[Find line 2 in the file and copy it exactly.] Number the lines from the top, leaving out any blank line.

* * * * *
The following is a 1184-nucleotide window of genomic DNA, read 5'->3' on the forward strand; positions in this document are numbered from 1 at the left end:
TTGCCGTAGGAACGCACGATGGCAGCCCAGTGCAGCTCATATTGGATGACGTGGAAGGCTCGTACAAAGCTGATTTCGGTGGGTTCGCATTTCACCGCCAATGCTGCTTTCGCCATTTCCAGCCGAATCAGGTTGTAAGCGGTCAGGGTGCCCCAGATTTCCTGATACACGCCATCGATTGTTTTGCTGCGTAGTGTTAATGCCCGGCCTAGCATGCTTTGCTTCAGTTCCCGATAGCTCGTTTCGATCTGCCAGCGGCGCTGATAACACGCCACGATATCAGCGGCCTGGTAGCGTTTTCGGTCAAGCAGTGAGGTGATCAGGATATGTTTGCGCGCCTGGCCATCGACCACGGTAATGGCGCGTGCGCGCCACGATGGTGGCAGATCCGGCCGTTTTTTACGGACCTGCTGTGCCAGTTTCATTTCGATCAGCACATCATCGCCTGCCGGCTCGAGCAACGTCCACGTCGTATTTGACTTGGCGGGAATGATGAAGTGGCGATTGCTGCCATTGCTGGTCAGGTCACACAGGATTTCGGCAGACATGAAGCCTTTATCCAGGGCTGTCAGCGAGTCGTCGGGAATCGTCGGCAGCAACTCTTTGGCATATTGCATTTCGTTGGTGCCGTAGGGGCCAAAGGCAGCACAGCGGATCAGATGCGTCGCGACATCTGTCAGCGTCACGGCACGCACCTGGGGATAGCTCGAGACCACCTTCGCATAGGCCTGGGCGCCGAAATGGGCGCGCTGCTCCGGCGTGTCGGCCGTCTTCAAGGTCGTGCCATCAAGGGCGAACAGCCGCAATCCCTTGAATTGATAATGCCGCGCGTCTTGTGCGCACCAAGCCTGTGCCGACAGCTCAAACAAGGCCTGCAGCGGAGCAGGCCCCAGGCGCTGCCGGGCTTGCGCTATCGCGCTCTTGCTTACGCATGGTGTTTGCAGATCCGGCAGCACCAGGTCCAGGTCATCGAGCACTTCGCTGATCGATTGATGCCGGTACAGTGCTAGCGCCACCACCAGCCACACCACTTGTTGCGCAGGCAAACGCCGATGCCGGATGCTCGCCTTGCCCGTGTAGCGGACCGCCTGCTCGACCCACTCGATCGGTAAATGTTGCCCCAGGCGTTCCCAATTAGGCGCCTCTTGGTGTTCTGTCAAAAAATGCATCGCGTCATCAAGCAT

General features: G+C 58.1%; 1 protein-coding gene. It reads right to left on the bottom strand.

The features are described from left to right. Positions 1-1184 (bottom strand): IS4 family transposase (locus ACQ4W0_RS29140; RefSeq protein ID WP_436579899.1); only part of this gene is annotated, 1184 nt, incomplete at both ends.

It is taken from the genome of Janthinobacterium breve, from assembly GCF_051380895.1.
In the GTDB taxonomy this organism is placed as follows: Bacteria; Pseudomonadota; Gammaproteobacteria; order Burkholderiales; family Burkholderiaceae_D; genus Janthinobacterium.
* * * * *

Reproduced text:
TTGCCGTAGGAACGCACGATGGCAGCCCAGTGCAGCTCATATTGGATGACGTGGAAGGCTCGTACAAAGCTGATTTCGGTGGGTTCGCATTTCACCGCCAATGCTGCTTTCGCCATTTCCAGCCGAATCAGGTTGTAAGCGGTCAGGGTGCCCCAGATTTCCTGATACACGCCATCGATTGTTTTGCTGCGTAGTGTTAATGCCCGGCCTAGCATGCTTTGCTTCAGTTCCCGATAGCTCGTTTCGATCTGCCAGCGGCGCTGATAACACGCCACGATATCAGCGGCCTGGTAGCGTTTTCGGTCAAGCAGTGAGGTGATCAGGATATGTTTGCGCGCCTGGCCATCGACCACGGTAATGGCGCGTGCGCGCCACGATGGTGGCAGATCCGGCCGTTTTTTACGGACCTGCTGTGCCAGTTTCATTTCGATCAGCACATCATCGCCTGCCGGCTCGAGCAACGTCCACGTCGTATTTGACTTGGCGGGAATGATGAAGTGGCGATTGCTGCCATTGCTGGTCAGGTCACACAGGATTTCGGCAGACATGAAGCCTTTATCCAGGGCTGTCAGCGAGTCGTCGGGAATCGTCGGCAGCAACTCTTTGGCATATTGCATTTCGTTGGTGCCGTAGGGGCCAAAGGCAGCACAGCGGATCAGATGCGTCGCGACATCTGTCAGCGTCACGGCACGCACCTGGGGATAGCTCGAGACCACCTTCGCATAGGCCTGGGCGCCGAAATGGGCGCGCTGCTCCGGCGTGTCGGCCGTCTTCAAGGTCGTGCCATCAAGGGCGAACAGCCGCAATCCCTTGAATTGATAATGCCGCGCGTCTTGTGCGCACCAAGCCTGTGCCGACAGCTCAAACAAGGCCTGCAGCGGAGCAGGCCCCAGGCGCTGCCGGGCTTGCGCTATCGCGCTCTTGCTTACGCATGGTGTTTGCAGATCCGGCAGCACCAGGTCCAGGTCATCGAGCACTTCGCTGATCGATTGATGCCGGTACAGTGCTAGCGCCACCACCAGCCACACCACTTGTTGCGCAGGCAAACGCCGATGCCGGATGCTCGCCTTGCCCGTGTAGCGGACCGCCTGCTCGACCCACTCGATCGGTAAATGTTGCCCCAGGCGTTCCCAATTAGGCGCCTCTTGGTGTTCTGTCAAAAAATGCATCGCGTCATCAAGCAT